Little did I suspect at the time all the changes I would go through to arrive at the present incarnation of this 36 year old work in progress. My own kids, Lincoln IV and Nicquel, who were 6 and 11 at the time, are among the voices in the background of the original recording. They`re 43 and 48 today. Also my dear friend, the late Tyrone Anderson Sr. with his friend Judy Seeger gathered up her kids, nieces and nephews – who all ate peanut butter sandwiches in the back of my van on the way to Bias Studios in Springfield, VA. Douglas Graham – aka Mr.’D‘ – a DC area artist / producer / manager believed in the project and put up his hard earned money for us to record.
Twenty-three years later – in the fall of 2006 – I decided to update the beat and musical background. First, I went back to the studio with the old master tape, frazzled edges and all, and dubbed the kids voices onto a CD. CD’s weren’t even around when we first started this project. Next, using Pro-Tools, I was able to add the old voices to the new track and sync the rhythm. Later in the fall of 2007 I was then able to overdub four of my five grandchildren so that now they are on the same track as their parents – recorded when their parents were children. Actually my first grandson, Aloysha, is older on the track than his father was when we first recorded.
So now there are three generations on the same track and it’ll possibly be embellished with more young voices in the not too distant future. Alexander, my fifth grandchild and most recent overdub-ee, was born just a few days past Iwishcan William’s 27th anniversary – February 4th, 2009. Alex overdubbed his part on June 6, 2014 when he was 5 – he’s 10 now – and upstaged the whole lot of us with his spirited performance in the first few bars. Now, does this song have a story or what?!!!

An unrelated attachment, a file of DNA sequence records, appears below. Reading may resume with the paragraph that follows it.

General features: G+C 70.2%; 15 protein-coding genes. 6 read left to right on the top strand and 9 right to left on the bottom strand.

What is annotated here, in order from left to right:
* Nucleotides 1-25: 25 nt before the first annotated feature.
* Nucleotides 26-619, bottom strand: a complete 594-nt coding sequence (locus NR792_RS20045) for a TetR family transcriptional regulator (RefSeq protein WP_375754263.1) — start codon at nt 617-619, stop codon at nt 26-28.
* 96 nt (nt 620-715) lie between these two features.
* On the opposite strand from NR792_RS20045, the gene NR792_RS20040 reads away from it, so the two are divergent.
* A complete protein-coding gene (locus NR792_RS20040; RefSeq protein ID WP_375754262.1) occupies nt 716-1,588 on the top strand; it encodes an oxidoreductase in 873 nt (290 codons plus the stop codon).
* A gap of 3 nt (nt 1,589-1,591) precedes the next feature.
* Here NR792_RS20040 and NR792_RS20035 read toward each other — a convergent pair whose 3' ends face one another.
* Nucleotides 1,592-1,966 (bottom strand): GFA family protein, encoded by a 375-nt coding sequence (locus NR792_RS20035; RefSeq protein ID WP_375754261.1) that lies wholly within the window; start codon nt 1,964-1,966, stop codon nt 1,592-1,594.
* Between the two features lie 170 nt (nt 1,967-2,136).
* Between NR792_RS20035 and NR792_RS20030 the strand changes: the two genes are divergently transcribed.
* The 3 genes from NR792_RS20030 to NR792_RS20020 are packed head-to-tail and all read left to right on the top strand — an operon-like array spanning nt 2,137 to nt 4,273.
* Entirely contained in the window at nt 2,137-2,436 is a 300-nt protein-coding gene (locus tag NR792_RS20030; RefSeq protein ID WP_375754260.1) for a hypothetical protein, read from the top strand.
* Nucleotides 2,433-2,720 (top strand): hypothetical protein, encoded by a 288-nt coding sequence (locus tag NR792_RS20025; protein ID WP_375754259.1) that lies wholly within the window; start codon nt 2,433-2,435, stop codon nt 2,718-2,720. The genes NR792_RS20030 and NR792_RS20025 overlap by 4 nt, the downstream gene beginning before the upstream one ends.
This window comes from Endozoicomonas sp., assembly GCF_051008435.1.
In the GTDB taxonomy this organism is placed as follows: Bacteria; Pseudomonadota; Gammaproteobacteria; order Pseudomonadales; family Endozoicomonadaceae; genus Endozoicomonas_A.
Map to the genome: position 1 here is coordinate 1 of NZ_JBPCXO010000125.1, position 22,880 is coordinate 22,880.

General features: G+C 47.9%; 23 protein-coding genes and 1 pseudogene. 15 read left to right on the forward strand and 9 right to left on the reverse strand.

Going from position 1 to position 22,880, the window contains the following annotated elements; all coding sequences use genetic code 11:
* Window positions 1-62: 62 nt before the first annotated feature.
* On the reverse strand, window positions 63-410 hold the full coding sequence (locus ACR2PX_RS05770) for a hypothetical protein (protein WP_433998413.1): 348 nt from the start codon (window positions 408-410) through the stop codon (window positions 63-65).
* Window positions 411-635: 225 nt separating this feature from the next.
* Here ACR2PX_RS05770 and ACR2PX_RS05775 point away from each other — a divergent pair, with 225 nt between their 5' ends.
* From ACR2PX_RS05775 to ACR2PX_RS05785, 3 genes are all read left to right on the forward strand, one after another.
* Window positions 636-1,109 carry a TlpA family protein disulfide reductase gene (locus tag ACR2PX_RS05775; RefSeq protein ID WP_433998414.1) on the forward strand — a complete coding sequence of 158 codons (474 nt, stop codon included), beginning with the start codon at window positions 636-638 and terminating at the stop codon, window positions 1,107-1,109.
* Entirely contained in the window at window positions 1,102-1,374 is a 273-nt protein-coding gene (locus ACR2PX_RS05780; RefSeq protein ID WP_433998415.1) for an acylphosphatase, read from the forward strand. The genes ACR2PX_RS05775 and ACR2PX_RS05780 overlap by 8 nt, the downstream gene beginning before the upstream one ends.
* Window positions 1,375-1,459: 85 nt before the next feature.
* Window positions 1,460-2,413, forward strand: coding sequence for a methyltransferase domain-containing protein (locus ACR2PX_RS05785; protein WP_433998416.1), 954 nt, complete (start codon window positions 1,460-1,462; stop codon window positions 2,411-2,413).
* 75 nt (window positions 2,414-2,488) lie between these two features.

How many copies of Iwishcan William were made? Did it sell well? What did you do next?
Douglas ‘Mr.D’ Graham payed for the pressing – 2,000 12” records and 1,000 cassette singles. I don’t even remember seeing a cassette single before that … at least in the DC area. D&L Records was the name for our fledging label – an acronym from our first names. With no day job and a few local gigs, I did the session and production work. This involved booking time at local DC area studios – Omega, Bias, No Evil – and several trips to Philadelphia’s Sigma Sound Studios, Frankford Wayne Mastering Labs and Diskmakers. ‘D’ as, we call him for short, was working at an underground parking garage at the time so our D&L board meetings were held in the parking booth in between him processing parking fee’s and parking cars. ‘D’ will be 83 on June 25, 2020 and we are still in touch from time to time.